Long droughts can be disruptive and dangerous for many sectors including agriculture, water supplies, fisheries, health, and infrastructure. They cause river and reservoir levels to drop, making them particularly straining for farmers. The 1976 drought in the UK made an estimated £3,500 million worth of crops fail. They can also be extremely dangerous – it was drought conditions that allowed the so-called ‘King fire’ of California to spread so quickly in 2014.
One of the challenges of managing droughts is that they are hard to predict. Their long, extended nature means current technology can't give more than one month’s warning.
Their drawn-out nature also means that the term ‘drought’ has no exact definition. The common understanding that droughts are a space of abnormally dry weather isn't very useful as what's ‘abnormal’ changes from one region to the next. Bali is so wet that six days without rain is enough to create a drought, while in Libya it is pretty normal for nearly two years to go by without any rain at all.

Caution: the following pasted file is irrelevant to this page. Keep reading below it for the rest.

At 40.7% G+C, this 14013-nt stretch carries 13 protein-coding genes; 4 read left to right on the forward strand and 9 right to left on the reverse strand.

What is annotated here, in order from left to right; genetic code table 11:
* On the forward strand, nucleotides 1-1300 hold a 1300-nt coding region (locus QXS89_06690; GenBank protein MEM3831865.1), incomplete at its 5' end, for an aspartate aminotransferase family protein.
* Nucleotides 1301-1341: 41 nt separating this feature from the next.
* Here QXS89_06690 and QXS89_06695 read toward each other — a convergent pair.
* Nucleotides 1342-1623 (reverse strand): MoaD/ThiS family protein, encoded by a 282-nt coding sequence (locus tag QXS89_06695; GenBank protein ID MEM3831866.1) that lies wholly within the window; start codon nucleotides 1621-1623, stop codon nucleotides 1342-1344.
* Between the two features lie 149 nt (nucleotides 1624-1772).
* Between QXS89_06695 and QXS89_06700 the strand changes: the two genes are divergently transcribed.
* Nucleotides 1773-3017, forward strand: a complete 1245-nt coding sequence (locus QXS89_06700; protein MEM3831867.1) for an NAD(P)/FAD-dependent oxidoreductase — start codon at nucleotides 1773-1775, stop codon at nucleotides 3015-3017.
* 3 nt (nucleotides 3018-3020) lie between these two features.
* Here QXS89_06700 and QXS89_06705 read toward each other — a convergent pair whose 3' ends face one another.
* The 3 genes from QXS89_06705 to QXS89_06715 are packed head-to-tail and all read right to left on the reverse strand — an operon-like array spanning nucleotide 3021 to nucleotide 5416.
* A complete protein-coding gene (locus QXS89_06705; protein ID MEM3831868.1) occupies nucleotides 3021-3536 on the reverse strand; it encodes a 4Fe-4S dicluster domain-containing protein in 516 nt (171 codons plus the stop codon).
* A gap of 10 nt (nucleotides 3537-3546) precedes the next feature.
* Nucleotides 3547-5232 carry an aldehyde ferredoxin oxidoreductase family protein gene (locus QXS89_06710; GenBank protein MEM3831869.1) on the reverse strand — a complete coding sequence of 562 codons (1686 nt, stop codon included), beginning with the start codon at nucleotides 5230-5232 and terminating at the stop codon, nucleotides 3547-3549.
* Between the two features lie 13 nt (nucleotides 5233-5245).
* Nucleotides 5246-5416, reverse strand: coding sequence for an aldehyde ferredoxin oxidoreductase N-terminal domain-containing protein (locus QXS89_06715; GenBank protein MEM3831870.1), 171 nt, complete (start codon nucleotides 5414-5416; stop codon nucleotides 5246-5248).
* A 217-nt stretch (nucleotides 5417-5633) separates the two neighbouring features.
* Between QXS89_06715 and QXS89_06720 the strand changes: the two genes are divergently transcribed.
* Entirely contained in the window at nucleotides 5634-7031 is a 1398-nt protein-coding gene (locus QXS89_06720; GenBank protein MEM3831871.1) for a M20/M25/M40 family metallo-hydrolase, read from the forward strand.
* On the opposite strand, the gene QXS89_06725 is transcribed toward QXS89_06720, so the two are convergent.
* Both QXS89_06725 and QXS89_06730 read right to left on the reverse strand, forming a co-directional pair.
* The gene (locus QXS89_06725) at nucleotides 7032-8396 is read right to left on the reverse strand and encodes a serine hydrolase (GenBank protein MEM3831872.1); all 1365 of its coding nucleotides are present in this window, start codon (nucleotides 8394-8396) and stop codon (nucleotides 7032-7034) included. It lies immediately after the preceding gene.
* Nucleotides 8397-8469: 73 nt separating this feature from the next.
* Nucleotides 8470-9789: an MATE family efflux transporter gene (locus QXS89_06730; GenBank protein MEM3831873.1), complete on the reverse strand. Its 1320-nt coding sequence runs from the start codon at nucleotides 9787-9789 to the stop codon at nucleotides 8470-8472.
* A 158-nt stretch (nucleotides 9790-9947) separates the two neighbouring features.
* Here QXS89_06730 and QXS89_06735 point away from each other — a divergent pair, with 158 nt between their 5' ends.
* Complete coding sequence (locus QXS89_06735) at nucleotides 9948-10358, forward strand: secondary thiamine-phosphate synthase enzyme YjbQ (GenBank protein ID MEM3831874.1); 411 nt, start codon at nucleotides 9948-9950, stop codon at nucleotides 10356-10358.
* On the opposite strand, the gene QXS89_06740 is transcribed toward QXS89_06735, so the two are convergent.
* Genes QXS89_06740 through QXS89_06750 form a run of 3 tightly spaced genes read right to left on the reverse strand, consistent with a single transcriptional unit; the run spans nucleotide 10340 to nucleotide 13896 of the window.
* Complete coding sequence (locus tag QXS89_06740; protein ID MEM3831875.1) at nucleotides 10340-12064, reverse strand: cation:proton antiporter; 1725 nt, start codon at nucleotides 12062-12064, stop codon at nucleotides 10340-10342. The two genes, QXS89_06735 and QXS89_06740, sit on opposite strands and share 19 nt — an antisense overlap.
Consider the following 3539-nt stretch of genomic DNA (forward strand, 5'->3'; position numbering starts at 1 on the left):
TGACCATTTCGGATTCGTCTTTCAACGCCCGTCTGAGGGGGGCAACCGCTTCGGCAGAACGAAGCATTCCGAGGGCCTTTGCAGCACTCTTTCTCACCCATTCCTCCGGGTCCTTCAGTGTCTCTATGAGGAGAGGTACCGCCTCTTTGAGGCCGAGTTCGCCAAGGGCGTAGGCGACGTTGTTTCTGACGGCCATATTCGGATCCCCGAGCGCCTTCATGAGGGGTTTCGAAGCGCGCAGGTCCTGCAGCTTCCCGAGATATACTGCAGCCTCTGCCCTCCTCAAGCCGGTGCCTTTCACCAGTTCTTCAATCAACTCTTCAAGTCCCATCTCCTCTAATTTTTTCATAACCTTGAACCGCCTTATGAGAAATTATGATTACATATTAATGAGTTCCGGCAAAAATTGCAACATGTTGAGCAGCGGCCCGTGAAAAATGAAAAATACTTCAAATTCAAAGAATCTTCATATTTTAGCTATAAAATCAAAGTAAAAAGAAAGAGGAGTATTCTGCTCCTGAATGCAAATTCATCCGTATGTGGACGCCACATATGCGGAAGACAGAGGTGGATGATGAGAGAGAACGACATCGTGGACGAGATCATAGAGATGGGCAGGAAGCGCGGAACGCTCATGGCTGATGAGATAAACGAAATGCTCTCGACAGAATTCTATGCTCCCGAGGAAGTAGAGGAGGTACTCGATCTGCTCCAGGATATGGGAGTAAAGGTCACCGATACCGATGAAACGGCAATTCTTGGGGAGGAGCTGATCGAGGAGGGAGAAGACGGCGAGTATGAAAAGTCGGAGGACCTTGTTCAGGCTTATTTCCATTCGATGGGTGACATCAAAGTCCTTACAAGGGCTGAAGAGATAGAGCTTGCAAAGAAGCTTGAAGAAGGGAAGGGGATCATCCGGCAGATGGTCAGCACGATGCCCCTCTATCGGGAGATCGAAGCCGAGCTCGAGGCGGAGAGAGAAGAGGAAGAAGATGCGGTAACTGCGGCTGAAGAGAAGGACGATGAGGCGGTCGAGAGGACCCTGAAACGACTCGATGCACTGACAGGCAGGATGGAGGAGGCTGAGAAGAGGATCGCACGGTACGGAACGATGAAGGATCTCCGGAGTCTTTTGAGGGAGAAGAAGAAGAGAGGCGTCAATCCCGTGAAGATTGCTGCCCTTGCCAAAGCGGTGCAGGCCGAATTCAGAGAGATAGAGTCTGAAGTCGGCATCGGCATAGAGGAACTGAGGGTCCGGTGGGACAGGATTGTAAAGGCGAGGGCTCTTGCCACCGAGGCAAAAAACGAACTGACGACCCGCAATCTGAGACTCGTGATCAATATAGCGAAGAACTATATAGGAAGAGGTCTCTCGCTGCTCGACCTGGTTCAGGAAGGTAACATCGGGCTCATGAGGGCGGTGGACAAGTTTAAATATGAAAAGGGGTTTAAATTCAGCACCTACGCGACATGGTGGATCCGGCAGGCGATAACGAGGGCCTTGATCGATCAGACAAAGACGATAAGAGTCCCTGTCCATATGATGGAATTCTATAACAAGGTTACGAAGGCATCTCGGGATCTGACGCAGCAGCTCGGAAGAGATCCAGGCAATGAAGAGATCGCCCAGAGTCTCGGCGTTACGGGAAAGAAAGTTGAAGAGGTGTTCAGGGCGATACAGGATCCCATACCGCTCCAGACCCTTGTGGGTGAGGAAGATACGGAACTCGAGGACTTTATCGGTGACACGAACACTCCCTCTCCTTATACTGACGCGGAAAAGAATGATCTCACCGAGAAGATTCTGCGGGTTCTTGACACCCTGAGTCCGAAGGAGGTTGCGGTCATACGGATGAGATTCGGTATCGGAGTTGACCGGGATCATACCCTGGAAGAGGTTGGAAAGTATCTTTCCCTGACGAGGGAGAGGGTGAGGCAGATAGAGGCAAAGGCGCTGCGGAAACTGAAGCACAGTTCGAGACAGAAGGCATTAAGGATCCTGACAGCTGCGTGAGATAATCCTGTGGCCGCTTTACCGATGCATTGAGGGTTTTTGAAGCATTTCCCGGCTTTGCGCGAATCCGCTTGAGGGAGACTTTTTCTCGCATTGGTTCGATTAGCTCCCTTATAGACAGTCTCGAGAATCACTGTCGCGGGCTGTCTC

CEH Fellow Terry Marsh has written this short blog post which examines "What is a drought?"
A drought’s slippery definition means it is sometimes easier to refer to them by their causes or impacts:
- hydrological drought - refers to a lack of water in all parts of the water cycle
- meteorological drought - determined by the number of days without rain
- agricultural drought -focuses on the amount of water in the soil
- socioeconomic drought - a lack of water means that demand for an economic good exceeds the supply